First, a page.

How are we going to tie an individual to his or her practices if there is nothing behind language but language use, nothing behind reasoning but dialectical discourse (Billig, 1987) and so on? What must be true of an individual who can perform these wonderful feats? They must possess the relevant skills. On this view, the fundamental explanatory level that defines the limits of the science of psychology will be the identification of the basic skills the joint implementation of which results in those discursive processes in the which the psychological phenomena in which we take an interest are immanent. Wittgenstein remarked that it would be a disaster if having eliminated the Cartesian mind from playing the mythical role of the mechanism behind what people did, we were to introduce the brain instead. But brain damaged people lose their skills! Surely 'skill' cannot be the deepest level psychological concept? Are there not brain states and processes that account for skills and so must be admitted as the proper study of a psychological science? In a way this right, but the point must be made with great care.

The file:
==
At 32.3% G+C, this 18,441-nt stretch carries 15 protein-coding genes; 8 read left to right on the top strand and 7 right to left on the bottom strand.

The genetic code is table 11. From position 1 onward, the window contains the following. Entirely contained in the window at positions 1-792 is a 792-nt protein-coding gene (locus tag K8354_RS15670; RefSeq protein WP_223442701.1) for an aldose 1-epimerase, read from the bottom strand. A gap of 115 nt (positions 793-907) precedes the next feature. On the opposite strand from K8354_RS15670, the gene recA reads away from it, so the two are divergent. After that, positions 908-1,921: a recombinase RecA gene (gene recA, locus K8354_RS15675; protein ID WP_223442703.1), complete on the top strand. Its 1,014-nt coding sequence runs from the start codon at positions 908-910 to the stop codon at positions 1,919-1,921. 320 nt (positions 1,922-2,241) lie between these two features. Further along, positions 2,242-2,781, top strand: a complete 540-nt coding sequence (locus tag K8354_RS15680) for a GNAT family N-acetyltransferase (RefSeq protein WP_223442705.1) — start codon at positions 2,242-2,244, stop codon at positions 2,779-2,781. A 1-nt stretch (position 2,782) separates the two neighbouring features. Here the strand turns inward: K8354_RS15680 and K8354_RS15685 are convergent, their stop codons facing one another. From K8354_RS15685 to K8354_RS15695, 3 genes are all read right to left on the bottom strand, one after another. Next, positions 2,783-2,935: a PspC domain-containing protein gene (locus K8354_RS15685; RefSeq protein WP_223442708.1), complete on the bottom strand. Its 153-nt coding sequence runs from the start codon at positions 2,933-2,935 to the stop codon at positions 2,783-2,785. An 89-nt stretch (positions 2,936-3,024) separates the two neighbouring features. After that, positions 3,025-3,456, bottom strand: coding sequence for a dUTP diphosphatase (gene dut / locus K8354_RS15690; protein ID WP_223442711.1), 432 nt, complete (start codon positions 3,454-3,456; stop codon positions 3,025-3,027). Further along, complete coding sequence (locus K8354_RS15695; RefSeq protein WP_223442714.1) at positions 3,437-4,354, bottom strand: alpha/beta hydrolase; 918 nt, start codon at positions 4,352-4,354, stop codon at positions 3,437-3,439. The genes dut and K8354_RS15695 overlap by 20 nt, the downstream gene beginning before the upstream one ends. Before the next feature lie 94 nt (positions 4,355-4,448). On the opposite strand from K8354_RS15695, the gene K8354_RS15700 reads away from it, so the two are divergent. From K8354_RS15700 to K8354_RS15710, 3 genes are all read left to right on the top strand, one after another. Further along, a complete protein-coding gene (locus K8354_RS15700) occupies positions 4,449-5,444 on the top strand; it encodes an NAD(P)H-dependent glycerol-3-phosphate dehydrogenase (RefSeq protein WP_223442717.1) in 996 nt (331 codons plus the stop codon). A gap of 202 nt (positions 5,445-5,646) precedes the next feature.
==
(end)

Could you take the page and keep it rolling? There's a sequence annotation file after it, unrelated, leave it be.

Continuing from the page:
How are human brains, human skills and human conversational interactions related? I have been arguing that from the point of view of discursive psychology the brain is one amongst the various bodily organs which can be put to use by people in carrying out the tasks which from time to time are required of them. It is more useful than the hand, while the hand is more useful than the knee, in most circumstances. My argument will be directed towards the idea that the brain has a place in human life comparable to that of the hand. It is something that we use, not something that uses us. Just as one uses one's hand to open a door, one uses one's brain to solve the problem of remembering the combination of the lock if one has forgotten to write it in some convenient but concealed place. It follows that just as tennis players take the Newtonian physics of the movements of racquet and ball for granted, though without these movements the instruments of play would not perform the way they do, so must psychologists recognise that in human affairs there are two quite different mutually irreducible sciences. There is the science of meanings, skills, strategies and rules (psychology) and there is the science of neural structures and processes and the genetic sources of the basic forms that these take (biology) with, as its domain of study, those aspects of the human form of life, such as the motor skills, natural expressions of bodily feelings and so on, without which the culturally various and historically contingent psychologies of human kind could neither develop nor be transferred to future generations. To ground a skill in a neural process is not to reduce the one to the other, but to identify the means by which the skill is exercised.